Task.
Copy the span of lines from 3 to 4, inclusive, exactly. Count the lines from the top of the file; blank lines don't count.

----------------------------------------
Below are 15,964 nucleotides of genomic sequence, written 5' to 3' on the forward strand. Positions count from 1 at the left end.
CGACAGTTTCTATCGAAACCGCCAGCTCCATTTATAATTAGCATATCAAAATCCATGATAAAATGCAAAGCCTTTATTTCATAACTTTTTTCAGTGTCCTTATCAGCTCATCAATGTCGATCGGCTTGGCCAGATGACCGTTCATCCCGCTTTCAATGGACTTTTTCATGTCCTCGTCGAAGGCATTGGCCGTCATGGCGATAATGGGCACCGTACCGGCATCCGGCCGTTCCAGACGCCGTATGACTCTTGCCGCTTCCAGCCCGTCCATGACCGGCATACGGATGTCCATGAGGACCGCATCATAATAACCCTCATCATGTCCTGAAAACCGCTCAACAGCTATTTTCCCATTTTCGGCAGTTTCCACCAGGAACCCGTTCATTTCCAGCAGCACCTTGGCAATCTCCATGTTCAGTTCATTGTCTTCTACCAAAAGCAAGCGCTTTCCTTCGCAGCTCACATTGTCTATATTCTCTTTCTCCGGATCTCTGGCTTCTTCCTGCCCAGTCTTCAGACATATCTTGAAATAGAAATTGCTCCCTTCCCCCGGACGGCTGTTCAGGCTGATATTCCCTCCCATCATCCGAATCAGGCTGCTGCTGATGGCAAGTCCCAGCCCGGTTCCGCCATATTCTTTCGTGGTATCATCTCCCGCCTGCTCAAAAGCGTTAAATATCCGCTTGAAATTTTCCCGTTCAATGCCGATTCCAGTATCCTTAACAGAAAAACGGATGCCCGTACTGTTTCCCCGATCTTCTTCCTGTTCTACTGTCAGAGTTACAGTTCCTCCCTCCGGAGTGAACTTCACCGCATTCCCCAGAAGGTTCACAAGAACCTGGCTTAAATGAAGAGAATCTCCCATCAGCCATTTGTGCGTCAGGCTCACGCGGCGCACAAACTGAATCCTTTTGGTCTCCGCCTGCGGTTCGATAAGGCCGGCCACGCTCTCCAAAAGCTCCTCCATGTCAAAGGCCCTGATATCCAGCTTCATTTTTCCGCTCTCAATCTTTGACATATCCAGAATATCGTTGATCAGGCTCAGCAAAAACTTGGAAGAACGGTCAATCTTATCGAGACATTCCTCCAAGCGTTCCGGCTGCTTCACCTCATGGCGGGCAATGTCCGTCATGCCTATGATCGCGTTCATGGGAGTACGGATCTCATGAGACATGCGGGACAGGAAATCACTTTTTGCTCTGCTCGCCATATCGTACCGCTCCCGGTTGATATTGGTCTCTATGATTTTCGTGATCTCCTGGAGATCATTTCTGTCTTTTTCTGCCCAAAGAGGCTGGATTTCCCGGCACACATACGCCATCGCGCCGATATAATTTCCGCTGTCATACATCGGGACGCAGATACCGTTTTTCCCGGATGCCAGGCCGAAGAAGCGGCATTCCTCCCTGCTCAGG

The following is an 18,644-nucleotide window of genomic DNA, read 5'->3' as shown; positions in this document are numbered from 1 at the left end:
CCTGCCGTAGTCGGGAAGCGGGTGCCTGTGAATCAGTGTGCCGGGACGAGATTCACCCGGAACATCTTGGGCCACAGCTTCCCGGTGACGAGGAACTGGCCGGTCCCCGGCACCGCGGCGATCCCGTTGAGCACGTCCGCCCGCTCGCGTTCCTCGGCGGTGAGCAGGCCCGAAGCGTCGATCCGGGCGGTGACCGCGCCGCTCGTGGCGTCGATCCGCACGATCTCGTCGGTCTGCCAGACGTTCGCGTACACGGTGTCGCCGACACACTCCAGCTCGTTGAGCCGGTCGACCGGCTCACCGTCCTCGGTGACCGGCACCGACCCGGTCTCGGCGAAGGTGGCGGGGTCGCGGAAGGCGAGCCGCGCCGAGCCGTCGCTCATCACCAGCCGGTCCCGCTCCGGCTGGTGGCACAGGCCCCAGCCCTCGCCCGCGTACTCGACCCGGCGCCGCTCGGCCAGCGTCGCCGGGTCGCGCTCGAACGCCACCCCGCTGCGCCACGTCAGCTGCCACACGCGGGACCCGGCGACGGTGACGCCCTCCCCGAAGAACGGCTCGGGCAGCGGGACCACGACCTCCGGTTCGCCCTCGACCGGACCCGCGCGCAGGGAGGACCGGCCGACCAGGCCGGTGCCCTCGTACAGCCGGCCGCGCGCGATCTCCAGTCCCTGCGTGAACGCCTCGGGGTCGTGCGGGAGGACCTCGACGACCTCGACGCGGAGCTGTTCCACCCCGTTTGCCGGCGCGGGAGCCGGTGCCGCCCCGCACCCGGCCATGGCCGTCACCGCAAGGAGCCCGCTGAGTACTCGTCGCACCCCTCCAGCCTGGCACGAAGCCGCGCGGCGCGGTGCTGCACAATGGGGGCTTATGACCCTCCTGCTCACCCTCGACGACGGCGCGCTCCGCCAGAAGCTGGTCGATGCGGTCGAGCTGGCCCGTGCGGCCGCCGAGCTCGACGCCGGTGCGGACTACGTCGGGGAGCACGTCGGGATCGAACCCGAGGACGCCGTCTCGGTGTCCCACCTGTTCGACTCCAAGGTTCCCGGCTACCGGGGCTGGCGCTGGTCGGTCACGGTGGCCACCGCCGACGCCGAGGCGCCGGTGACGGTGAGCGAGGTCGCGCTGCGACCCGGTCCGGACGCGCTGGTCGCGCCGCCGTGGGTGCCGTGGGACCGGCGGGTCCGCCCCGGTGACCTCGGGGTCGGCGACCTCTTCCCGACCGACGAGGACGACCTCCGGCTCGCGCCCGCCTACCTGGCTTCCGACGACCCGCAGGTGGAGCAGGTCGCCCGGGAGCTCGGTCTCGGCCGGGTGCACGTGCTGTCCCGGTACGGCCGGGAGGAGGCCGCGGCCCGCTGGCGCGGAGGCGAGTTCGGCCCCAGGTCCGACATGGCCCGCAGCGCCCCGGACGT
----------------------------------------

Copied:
The following is an 18,644-nucleotide window of genomic DNA, read 5'->3' as shown; positions in this document are numbered from 1 at the left end:
CCTGCCGTAGTCGGGAAGCGGGTGCCTGTGAATCAGTGTGCCGGGACGAGATTCACCCGGAACATCTTGGGCCACAGCTTCCCGGTGACGAGGAACTGGCCGGTCCCCGGCACCGCGGCGATCCCGTTGAGCACGTCCGCCCGCTCGCGTTCCTCGGCGGTGAGCAGGCCCGAAGCGTCGATCCGGGCGGTGACCGCGCCGCTCGTGGCGTCGATCCGCACGATCTCGTCGGTCTGCCAGACGTTCGCGTACACGGTGTCGCCGACACACTCCAGCTCGTTGAGCCGGTCGACCGGCTCACCGTCCTCGGTGACCGGCACCGACCCGGTCTCGGCGAAGGTGGCGGGGTCGCGGAAGGCGAGCCGCGCCGAGCCGTCGCTCATCACCAGCCGGTCCCGCTCCGGCTGGTGGCACAGGCCCCAGCCCTCGCCCGCGTACTCGACCCGGCGCCGCTCGGCCAGCGTCGCCGGGTCGCGCTCGAACGCCACCCCGCTGCGCCACGTCAGCTGCCACACGCGGGACCCGGCGACGGTGACGCCCTCCCCGAAGAACGGCTCGGGCAGCGGGACCACGACCTCCGGTTCGCCCTCGACCGGACCCGCGCGCAGGGAGGACCGGCCGACCAGGCCGGTGCCCTCGTACAGCCGGCCGCGCGCGATCTCCAGTCCCTGCGTGAACGCCTCGGGGTCGTGCGGGAGGACCTCGACGACCTCGACGCGGAGCTGTTCCACCCCGTTTGCCGGCGCGGGAGCCGGTGCCGCCCCGCACCCGGCCATGGCCGTCACCGCAAGGAGCCCGCTGAGTACTCGTCGCACCCCTCCAGCCTGGCACGAAGCCGCGCGGCGCGGTGCTGCACAATGGGGGCTTATGACCCTCCTGCTCACCCTCGACGACGGCGCGCTCCGCCAGAAGCTGGTCGATGCGGTCGAGCTGGCCCGTGCGGCCGCCGAGCTCGACGCCGGTGCGGACTACGTCGGGGAGCACGTCGGGATCGAACCCGAGGACGCCGTCTCGGTGTCCCACCTGTTCGACTCCAAGGTTCCCGGCTACCGGGGCTGGCGCTGGTCGGTCACGGTGGCCACCGCCGACGCCGAGGCGCCGGTGACGGTGAGCGAGGTCGCGCTGCGACCCGGTCCGGACGCGCTGGTCGCGCCGCCGTGGGTGCCGTGGGACCGGCGGGTCCGCCCCGGTGACCTCGGGGTCGGCGACCTCTTCCCGACCGACGAGGACGACCTCCGGCTCGCGCCCGCCTACCTGGCTTCCGACGACCCGCAGGTGGAGCAGGTCGCCCGGGAGCTCGGTCTCGGCCGGGTGCACGTGCTGTCCCGGTACGGCCGGGAGGAGGCCGCGGCCCGCTGGCGCGGAGGCGAGTTCGGCCCCAGGTCCGACATGGCCCGCAGCGCCCCGGACGT